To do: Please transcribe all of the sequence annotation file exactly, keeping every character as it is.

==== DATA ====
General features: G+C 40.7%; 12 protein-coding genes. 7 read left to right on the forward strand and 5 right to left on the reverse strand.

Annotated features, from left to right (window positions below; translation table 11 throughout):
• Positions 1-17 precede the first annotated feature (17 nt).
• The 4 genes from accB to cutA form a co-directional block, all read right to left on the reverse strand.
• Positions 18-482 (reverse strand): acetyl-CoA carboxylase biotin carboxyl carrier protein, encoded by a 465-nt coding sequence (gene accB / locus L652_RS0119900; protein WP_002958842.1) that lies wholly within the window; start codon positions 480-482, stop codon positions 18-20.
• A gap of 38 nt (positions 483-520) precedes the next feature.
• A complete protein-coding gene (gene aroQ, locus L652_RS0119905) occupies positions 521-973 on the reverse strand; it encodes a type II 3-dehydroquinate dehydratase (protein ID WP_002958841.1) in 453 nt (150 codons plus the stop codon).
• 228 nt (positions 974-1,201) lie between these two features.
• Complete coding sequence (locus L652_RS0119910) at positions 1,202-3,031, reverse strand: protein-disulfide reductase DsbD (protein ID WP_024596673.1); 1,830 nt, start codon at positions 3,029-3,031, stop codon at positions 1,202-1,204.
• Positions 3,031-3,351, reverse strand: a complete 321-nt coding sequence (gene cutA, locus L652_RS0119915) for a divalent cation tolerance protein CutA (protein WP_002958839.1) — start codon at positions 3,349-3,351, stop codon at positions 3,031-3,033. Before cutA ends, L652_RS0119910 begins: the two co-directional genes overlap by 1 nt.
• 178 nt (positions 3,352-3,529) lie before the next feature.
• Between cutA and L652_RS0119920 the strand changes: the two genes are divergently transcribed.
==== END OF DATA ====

General features: G+C 40.7%; 12 protein-coding genes. 7 read left to right on the forward strand and 5 right to left on the reverse strand.

Annotated features, from left to right (window positions below; translation table 11 throughout):
• Positions 1-17 precede the first annotated feature (17 nt).
• The 4 genes from accB to cutA form a co-directional block, all read right to left on the reverse strand.
• Positions 18-482 (reverse strand): acetyl-CoA carboxylase biotin carboxyl carrier protein, encoded by a 465-nt coding sequence (gene accB / locus L652_RS0119900; protein WP_002958842.1) that lies wholly within the window; start codon positions 480-482, stop codon positions 18-20.
• A gap of 38 nt (positions 483-520) precedes the next feature.
• A complete protein-coding gene (gene aroQ, locus L652_RS0119905) occupies positions 521-973 on the reverse strand; it encodes a type II 3-dehydroquinate dehydratase (protein ID WP_002958841.1) in 453 nt (150 codons plus the stop codon).
• 228 nt (positions 974-1,201) lie between these two features.
• Complete coding sequence (locus L652_RS0119910) at positions 1,202-3,031, reverse strand: protein-disulfide reductase DsbD (protein ID WP_024596673.1); 1,830 nt, start codon at positions 3,029-3,031, stop codon at positions 1,202-1,204.
• Positions 3,031-3,351, reverse strand: a complete 321-nt coding sequence (gene cutA, locus L652_RS0119915) for a divalent cation tolerance protein CutA (protein WP_002958839.1) — start codon at positions 3,349-3,351, stop codon at positions 3,031-3,033. Before cutA ends, L652_RS0119910 begins: the two co-directional genes overlap by 1 nt.
• 178 nt (positions 3,352-3,529) lie before the next feature.
• Between cutA and L652_RS0119920 the strand changes: the two genes are divergently transcribed.